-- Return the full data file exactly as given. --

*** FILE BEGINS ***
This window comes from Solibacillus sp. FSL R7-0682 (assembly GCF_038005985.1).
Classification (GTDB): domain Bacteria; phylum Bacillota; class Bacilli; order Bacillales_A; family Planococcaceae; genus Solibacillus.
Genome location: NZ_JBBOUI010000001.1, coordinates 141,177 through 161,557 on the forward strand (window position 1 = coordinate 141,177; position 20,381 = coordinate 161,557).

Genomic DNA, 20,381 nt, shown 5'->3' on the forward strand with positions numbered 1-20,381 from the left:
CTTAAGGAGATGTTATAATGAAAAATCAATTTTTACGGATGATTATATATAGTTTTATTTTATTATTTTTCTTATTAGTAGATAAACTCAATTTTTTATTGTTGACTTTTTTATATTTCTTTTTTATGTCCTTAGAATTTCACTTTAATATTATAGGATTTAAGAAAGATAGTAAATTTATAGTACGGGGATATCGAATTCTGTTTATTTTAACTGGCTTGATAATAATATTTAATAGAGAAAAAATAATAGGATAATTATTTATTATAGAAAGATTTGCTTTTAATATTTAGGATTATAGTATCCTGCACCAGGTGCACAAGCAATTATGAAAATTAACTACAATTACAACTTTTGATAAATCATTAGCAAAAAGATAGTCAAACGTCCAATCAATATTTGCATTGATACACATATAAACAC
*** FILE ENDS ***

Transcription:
This window comes from Solibacillus sp. FSL R7-0682 (assembly GCF_038005985.1).
Classification (GTDB): domain Bacteria; phylum Bacillota; class Bacilli; order Bacillales_A; family Planococcaceae; genus Solibacillus.
Genome location: NZ_JBBOUI010000001.1, coordinates 141,177 through 161,557 on the forward strand (window position 1 = coordinate 141,177; position 20,381 = coordinate 161,557).

Genomic DNA, 20,381 nt, shown 5'->3' on the forward strand with positions numbered 1-20,381 from the left:
CTTAAGGAGATGTTATAATGAAAAATCAATTTTTACGGATGATTATATATAGTTTTATTTTATTATTTTTCTTATTAGTAGATAAACTCAATTTTTTATTGTTGACTTTTTTATATTTCTTTTTTATGTCCTTAGAATTTCACTTTAATATTATAGGATTTAAGAAAGATAGTAAATTTATAGTACGGGGATATCGAATTCTGTTTATTTTAACTGGCTTGATAATAATATTTAATAGAGAAAAAATAATAGGATAATTATTTATTATAGAAAGATTTGCTTTTAATATTTAGGATTATAGTATCCTGCACCAGGTGCACAAGCAATTATGAAAATTAACTACAATTACAACTTTTGATAAATCATTAGCAAAAAGATAGTCAAACGTCCAATCAATATTTGCATTGATACACATATAAACAC